Welcome to Friday, small business owners. For those of you who’ve had a busy week, here’s our weekly recap of the most important SMB and entrepreneur headlines. This week, Newcrest Mining was named the country’s most attractive employers, MYOB released a report stating businesses with websites are outperforming those without, and a new initiative to end anti-LGBT behaviour in workplaces launched.
Most attractive Aussie employers named
Gold prospecting company Newcrest Mining has been named Australia’s most attractive employer for 2012, pipping the ABC and Virgin Australia to take out the top spot.
The second annual Randstad Awards saw the ABC and Virgin Australia take out second and third place respectively in front of senior executives and HR directors from 150 of Australia’s largest employers.
“With Australian employers vying for depleting talent pools in a challenging multi-speed economy, the significance of employer branding and the criteria which draw people to want to work for organisations should not be underestimated,” said Randstad CEO Fred van der Tang.
Spending growth is slowing, according to key indicator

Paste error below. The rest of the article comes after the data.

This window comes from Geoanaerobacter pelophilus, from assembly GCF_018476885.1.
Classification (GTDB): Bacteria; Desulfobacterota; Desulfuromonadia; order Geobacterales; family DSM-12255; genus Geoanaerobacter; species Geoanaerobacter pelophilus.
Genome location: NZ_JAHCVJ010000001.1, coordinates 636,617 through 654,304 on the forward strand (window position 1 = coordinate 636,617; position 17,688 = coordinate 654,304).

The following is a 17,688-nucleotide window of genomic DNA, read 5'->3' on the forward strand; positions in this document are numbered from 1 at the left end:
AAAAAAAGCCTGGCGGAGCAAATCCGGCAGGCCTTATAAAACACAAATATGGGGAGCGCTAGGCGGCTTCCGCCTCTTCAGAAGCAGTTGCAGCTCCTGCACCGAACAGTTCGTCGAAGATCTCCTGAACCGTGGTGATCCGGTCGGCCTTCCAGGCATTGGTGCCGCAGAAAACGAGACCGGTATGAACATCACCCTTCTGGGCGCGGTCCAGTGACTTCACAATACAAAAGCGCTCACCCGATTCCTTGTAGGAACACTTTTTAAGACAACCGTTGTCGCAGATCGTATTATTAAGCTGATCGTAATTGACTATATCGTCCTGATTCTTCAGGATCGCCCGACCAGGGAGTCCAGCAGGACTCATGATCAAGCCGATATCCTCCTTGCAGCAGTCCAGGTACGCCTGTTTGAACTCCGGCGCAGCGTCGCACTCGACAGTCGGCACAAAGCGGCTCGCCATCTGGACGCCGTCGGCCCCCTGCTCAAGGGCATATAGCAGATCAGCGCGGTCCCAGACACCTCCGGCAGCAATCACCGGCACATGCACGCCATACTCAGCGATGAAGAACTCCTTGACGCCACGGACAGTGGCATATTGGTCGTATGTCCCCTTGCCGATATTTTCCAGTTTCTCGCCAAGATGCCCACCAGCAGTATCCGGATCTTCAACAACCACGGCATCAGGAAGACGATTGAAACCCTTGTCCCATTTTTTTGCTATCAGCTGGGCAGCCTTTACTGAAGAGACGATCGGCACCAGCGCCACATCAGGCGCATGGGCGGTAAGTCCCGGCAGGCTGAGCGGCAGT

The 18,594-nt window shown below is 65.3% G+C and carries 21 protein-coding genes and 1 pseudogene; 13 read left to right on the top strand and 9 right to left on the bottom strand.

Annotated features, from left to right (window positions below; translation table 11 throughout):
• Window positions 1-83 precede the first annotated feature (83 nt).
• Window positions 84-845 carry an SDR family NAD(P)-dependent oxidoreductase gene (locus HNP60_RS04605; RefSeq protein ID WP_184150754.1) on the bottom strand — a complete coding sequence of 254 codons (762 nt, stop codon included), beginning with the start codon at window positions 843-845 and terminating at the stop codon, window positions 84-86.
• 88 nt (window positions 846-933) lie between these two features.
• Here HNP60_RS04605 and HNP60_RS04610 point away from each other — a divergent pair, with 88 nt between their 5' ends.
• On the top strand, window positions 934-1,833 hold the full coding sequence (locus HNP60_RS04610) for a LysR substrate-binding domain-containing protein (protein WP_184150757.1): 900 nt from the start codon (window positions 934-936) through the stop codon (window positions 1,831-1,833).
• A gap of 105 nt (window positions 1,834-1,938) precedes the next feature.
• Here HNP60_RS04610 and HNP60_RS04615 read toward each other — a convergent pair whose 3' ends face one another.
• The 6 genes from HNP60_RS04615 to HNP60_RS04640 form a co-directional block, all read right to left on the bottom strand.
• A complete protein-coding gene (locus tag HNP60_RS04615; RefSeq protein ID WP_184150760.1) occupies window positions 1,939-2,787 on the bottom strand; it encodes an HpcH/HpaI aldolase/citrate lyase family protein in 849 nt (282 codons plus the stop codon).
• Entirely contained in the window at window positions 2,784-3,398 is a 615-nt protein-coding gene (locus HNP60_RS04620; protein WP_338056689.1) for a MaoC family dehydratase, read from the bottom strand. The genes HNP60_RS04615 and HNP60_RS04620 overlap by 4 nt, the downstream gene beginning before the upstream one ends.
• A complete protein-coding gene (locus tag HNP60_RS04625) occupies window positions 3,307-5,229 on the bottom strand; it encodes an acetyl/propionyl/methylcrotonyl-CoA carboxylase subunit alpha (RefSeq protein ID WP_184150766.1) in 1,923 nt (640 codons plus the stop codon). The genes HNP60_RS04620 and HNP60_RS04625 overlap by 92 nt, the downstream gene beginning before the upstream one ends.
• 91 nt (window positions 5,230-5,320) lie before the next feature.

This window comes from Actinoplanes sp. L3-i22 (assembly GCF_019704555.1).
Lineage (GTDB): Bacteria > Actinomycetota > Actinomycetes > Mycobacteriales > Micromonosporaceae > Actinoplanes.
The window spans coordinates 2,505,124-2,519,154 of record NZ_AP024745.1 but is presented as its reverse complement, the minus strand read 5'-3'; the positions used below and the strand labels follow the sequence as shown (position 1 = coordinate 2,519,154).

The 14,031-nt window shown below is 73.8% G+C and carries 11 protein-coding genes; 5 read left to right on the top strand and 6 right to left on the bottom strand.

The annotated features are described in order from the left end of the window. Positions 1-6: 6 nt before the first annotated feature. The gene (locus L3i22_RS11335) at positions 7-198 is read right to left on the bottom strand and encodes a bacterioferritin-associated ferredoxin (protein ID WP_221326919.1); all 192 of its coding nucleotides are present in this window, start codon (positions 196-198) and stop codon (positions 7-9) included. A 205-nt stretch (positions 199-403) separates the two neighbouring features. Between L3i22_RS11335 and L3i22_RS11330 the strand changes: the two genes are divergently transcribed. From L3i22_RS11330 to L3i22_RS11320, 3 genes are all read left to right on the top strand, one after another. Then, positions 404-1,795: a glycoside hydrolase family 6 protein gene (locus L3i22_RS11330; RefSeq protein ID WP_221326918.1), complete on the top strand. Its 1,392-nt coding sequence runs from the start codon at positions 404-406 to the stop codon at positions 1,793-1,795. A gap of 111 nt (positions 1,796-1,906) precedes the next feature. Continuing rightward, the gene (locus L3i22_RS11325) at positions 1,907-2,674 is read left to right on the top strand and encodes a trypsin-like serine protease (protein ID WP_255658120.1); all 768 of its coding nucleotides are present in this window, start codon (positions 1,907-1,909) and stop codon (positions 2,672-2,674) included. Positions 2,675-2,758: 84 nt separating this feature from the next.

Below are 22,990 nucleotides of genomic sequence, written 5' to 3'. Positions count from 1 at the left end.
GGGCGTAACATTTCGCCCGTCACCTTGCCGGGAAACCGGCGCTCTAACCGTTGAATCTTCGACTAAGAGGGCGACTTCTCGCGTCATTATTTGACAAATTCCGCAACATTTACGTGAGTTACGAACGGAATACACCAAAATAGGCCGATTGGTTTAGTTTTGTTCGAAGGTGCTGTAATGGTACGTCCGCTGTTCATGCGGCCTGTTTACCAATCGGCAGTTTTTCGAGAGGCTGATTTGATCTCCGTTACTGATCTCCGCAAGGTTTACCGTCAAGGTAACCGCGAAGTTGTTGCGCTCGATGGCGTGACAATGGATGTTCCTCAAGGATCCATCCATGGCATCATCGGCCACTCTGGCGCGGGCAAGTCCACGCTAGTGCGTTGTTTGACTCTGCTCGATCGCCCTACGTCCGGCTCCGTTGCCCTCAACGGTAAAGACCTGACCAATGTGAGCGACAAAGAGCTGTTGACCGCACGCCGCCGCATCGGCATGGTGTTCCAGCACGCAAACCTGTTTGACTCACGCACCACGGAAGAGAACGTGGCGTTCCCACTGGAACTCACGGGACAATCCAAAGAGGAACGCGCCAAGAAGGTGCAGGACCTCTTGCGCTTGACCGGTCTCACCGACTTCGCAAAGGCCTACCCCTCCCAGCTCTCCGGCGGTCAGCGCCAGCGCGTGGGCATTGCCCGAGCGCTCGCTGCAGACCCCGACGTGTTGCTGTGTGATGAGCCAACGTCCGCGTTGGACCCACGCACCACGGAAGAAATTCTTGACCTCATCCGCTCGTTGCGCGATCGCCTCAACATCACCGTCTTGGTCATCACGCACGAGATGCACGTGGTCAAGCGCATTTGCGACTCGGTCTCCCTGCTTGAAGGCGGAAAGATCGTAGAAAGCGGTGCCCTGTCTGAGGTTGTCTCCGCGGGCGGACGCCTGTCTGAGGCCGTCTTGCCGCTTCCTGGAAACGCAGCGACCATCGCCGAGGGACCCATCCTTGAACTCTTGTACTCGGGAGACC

Spending rose across the economy in April, according to the latest Commonwealth Bank Business Sales Indicator (BSI), though it appears business sales growth may be slowing as a result of declining consumer confidence.
The BSI, which tracks the value of credit and debit card transactions, rose by 0.5 percent in April, following a gain of 0.6 percent in March and an 0.8 percent rise in February.
This indicates that although business sales looked to be recovering, the outlook may not be as positive as expected thanks to fragile consumer confidence.
Commonwealth Bank executive general manager for local business banking Matt Comyn said declining consumer confidence “has resulted in economy-wide spending growing at the slowest pace in seven months.”
Online SMBs performing better than offline counterparts, report finds
Businesses with a website are seeing higher financial returns and operating more productively compared to those without a site. Despite this, the potential benefits appear to be falling on deaf ears with less businesses building an online presences.
New research conducted by MYOB has revealed nearly two thirds of Australian SMBs don’t have their own website, while their online peers are performing better and reaping the benefits; generating higher revenue, having a greater number of leads and building customer loyalty.
According to the report, the number of website owners has also also decreased over time, down to 36 per cent in the latest report – from 38 per cent in the October 2011 report and 39 per cent in March last year.
GFC has left SMEs ‘once bitten, twice shy’, report finds
Despite a degree of economic stability in Australia compared with elsewhere in the world, a lack of confidence and cost containment issues are threatening to blind local SMEs to future opportunities.